Serious Concerns Arise Concerning Complex Exchange Traded Funds (ETFs)


Executives at some financial firms are calling for tighter regulation on certain types of complex Exchange Traded Funds (ETF’s). According to a recent article in InvestmentNews executives at BlackRock Inc. and Invesco PowerShares Capital Management LLC are asking regulators to address suitability requirements for the sale of highly complex ETFs, such as commodities-based, inverse and leveraged funds.

The firms and the regulators have valid reasons to look into greater control over investments in complex ETFs. According to InvestmentNews, trading in ETFs has been growing at a very rapid pace, passing $1 trillion in assets at the end of last year. A large portion for that growth is from retail investors.

What the firms are concerned about is a horror story in a section of the ETF industry that could cause ETF’s to be viewed in the same light as Collateralized Debt Obligations-the structured finance product that drove the mortgage crisis.

According to Pratt H. Davis of Page Perry, “Most investors have no idea of the substantial risk involved with owning certain types of ETFs, particularly leveraged and inverse funds.” These sentiments are also echoed by many in the financial industry. For example, Commodity ETFs were named by a recent Bloomberg BusinessWeek article as the “Worst Investment in America.”

Regulators have also expressed concerns about these products. In 2009, the SEC and Financial Industry Regulatory Authority Inc. published notices warning investors about leveraged and inverse ETFs. The SEC has stopped approving new ETFs that use derivatives. The SEC is investigating whether ETFs are being used to hide large bets based on inside information. The SEC has also indicated that it wants to see if additional investor protections are warranted, particularly for leveraged and inverse ETFs. Similarly, FINRA recently came out with a notice regarding the disclosures necessary for commodity futures-linked ETFs.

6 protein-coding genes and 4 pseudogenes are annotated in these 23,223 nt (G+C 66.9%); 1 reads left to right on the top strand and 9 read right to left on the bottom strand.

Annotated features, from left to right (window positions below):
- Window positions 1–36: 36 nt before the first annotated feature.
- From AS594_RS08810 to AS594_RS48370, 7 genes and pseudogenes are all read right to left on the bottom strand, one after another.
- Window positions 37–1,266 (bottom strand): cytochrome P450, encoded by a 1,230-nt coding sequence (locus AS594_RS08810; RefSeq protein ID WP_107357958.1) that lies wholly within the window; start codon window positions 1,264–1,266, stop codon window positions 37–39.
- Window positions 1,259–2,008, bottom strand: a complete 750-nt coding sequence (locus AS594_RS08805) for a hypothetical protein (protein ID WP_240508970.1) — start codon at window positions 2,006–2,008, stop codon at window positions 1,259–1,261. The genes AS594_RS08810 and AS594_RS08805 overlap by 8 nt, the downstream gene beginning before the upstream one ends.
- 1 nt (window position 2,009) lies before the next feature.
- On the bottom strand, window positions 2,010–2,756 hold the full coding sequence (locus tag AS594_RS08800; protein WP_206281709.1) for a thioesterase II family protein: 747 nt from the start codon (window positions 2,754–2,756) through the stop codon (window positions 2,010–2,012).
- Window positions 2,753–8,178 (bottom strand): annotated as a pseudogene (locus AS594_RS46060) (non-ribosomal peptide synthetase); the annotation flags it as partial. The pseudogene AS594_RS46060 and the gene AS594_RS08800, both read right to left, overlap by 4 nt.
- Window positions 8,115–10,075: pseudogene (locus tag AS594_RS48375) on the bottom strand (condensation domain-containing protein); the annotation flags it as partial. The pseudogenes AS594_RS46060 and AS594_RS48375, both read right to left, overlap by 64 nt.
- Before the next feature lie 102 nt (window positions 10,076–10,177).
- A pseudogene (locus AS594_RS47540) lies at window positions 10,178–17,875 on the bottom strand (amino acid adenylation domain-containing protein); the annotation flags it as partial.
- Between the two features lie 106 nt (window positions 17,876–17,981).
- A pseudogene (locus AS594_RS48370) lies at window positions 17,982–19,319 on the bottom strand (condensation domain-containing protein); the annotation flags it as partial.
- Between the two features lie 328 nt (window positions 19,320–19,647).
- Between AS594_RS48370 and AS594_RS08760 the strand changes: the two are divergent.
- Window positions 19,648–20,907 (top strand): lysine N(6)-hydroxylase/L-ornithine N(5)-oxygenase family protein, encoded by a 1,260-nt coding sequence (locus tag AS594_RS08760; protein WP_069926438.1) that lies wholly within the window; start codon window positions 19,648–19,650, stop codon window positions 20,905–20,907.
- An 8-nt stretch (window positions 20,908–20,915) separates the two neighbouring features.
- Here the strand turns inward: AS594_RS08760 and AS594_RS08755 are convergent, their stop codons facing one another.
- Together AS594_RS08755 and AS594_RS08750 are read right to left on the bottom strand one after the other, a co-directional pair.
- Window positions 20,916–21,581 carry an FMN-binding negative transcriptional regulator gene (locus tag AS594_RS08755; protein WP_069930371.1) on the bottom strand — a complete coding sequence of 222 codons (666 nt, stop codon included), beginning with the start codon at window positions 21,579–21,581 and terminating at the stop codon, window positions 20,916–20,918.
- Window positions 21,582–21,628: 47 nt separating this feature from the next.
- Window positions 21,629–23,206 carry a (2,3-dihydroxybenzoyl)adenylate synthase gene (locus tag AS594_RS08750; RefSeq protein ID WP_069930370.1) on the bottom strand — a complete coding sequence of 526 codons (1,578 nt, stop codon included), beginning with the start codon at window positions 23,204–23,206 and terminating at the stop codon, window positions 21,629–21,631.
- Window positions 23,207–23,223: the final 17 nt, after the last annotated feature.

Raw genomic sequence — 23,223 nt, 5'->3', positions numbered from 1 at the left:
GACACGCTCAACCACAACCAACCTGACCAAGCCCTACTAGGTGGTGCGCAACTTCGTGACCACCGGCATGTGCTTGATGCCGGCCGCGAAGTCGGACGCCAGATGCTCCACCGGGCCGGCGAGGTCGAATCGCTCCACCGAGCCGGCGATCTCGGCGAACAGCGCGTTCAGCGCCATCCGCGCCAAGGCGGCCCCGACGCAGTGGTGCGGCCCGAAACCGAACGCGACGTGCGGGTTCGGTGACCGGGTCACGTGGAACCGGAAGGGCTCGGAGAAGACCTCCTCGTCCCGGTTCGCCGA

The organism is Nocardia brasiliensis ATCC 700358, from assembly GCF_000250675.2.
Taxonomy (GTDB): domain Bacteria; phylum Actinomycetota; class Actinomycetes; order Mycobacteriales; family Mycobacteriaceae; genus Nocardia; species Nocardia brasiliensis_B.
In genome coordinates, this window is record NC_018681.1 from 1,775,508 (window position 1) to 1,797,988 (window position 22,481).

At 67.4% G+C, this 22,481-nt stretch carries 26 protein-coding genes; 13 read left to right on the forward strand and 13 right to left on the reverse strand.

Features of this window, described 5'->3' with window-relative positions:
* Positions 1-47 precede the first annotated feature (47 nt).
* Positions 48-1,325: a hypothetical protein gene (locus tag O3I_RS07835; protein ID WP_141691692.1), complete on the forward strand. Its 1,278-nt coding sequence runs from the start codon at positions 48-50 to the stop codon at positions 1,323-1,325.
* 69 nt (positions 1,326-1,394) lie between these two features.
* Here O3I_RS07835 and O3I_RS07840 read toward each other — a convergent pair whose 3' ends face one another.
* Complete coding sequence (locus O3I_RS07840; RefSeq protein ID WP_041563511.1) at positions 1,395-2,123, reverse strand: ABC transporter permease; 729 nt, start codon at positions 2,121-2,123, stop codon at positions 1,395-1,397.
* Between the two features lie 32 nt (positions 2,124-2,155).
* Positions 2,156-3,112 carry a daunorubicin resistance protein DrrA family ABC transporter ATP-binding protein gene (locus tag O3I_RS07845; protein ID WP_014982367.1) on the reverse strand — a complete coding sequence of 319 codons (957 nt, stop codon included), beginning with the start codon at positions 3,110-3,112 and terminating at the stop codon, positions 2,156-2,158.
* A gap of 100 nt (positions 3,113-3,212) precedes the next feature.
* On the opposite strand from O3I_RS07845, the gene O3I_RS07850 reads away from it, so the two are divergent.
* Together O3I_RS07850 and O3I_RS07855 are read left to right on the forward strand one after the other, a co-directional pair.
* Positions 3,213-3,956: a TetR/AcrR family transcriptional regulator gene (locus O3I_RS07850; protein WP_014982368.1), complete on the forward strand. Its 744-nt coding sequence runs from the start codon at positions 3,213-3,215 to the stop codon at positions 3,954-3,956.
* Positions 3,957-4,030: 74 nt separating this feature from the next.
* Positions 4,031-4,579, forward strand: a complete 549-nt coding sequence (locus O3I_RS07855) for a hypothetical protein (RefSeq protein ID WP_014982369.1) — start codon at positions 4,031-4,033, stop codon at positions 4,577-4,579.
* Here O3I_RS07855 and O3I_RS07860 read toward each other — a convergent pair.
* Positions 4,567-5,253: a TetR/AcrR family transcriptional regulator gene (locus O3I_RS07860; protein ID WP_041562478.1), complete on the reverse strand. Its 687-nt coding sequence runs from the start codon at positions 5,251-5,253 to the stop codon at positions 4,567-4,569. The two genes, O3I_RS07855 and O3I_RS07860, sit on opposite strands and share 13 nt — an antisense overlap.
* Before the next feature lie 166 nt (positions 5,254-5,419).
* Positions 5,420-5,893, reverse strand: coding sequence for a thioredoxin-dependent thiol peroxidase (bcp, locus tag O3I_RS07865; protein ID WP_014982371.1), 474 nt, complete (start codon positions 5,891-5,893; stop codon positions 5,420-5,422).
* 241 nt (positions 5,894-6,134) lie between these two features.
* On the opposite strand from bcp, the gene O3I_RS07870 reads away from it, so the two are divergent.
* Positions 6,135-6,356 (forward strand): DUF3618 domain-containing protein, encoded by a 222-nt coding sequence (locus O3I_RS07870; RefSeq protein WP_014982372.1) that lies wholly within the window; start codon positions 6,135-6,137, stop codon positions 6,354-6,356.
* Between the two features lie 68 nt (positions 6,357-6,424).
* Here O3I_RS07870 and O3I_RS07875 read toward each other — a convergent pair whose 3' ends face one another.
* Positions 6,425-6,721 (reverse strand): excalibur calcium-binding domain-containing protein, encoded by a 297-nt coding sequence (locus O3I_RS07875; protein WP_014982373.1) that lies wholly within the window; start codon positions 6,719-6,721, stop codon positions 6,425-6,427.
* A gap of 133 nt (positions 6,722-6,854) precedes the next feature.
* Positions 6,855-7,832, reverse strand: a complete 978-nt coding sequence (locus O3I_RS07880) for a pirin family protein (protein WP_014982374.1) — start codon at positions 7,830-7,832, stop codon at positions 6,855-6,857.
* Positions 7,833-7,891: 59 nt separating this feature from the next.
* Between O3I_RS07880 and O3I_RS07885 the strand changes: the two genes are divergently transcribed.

According to Mr. Davis, “Whether or not new suitability rules are issued that restrict the sale of certain types of ETFs remains to be seen. What is clear right now is that there are a lot of retail investors out there who have ETF’s in their portfolios and have no idea of what they have gotten into or the risk exposure they have.”

Page Perry is an Atlanta-based law firm with over 125 years collective experience representing investors in securities-related litigation and arbitration. While past results are not indicative of future success, Page Perry’s attorneys have recovered over $1,000,000 for clients on more than 40 occasions. Page Perry’s attorneys are actively involved in representing institutional and corporate investors in ETF cases. For further information, please contact us.